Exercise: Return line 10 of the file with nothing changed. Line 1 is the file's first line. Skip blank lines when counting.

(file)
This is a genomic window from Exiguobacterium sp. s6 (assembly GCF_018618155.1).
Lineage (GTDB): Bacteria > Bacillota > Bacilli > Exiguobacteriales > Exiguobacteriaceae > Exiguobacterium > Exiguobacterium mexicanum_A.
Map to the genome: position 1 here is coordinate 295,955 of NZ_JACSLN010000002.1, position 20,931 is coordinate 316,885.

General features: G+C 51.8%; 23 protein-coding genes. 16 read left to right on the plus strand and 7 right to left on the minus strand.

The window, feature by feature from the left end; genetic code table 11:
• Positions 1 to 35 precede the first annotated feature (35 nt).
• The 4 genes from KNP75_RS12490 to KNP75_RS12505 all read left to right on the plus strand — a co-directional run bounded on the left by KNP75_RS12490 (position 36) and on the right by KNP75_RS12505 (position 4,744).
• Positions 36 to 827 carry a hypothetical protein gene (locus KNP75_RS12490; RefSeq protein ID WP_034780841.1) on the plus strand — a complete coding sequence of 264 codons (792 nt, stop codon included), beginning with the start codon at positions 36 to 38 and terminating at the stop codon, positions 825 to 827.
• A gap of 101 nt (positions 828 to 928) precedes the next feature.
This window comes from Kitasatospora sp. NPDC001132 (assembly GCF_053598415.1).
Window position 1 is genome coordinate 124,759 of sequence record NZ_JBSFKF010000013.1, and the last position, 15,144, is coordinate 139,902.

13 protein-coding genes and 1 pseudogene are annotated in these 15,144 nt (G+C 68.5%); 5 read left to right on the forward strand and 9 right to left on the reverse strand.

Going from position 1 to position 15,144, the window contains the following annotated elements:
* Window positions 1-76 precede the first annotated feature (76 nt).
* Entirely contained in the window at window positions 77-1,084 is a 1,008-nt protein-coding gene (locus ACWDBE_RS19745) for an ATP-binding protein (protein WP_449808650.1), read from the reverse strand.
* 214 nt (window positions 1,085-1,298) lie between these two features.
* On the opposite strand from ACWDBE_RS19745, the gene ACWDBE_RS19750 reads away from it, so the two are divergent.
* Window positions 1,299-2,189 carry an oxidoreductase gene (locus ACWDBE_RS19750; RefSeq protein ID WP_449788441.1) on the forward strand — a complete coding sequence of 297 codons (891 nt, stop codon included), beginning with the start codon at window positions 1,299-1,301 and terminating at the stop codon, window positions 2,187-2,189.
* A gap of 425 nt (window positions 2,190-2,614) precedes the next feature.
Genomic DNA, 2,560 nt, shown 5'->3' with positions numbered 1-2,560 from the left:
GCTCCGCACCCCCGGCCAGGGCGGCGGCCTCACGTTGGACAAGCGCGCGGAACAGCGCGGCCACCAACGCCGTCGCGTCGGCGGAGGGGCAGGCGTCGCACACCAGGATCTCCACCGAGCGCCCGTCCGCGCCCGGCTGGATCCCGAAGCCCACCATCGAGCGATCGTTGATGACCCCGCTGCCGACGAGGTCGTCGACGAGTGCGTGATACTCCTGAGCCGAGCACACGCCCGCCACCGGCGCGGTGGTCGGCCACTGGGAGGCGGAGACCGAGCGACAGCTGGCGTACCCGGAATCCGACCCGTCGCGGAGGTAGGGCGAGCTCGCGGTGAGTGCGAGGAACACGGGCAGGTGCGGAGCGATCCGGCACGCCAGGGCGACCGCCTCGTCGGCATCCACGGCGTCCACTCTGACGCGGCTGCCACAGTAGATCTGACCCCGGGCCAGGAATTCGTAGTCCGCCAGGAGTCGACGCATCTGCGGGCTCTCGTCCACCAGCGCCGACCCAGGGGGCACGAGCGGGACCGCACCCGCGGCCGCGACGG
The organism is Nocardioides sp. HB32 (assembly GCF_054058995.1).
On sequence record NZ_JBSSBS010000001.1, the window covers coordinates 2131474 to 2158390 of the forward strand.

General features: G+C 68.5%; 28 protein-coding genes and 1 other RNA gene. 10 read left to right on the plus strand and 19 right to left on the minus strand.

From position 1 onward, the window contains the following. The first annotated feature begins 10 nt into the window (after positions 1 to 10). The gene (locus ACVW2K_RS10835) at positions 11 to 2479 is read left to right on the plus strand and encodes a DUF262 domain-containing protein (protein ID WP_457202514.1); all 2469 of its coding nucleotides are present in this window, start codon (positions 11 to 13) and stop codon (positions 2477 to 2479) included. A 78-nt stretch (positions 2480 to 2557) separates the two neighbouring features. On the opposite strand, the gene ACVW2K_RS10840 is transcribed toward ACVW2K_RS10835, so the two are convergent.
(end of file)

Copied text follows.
This window comes from Kitasatospora sp. NPDC001132 (assembly GCF_053598415.1).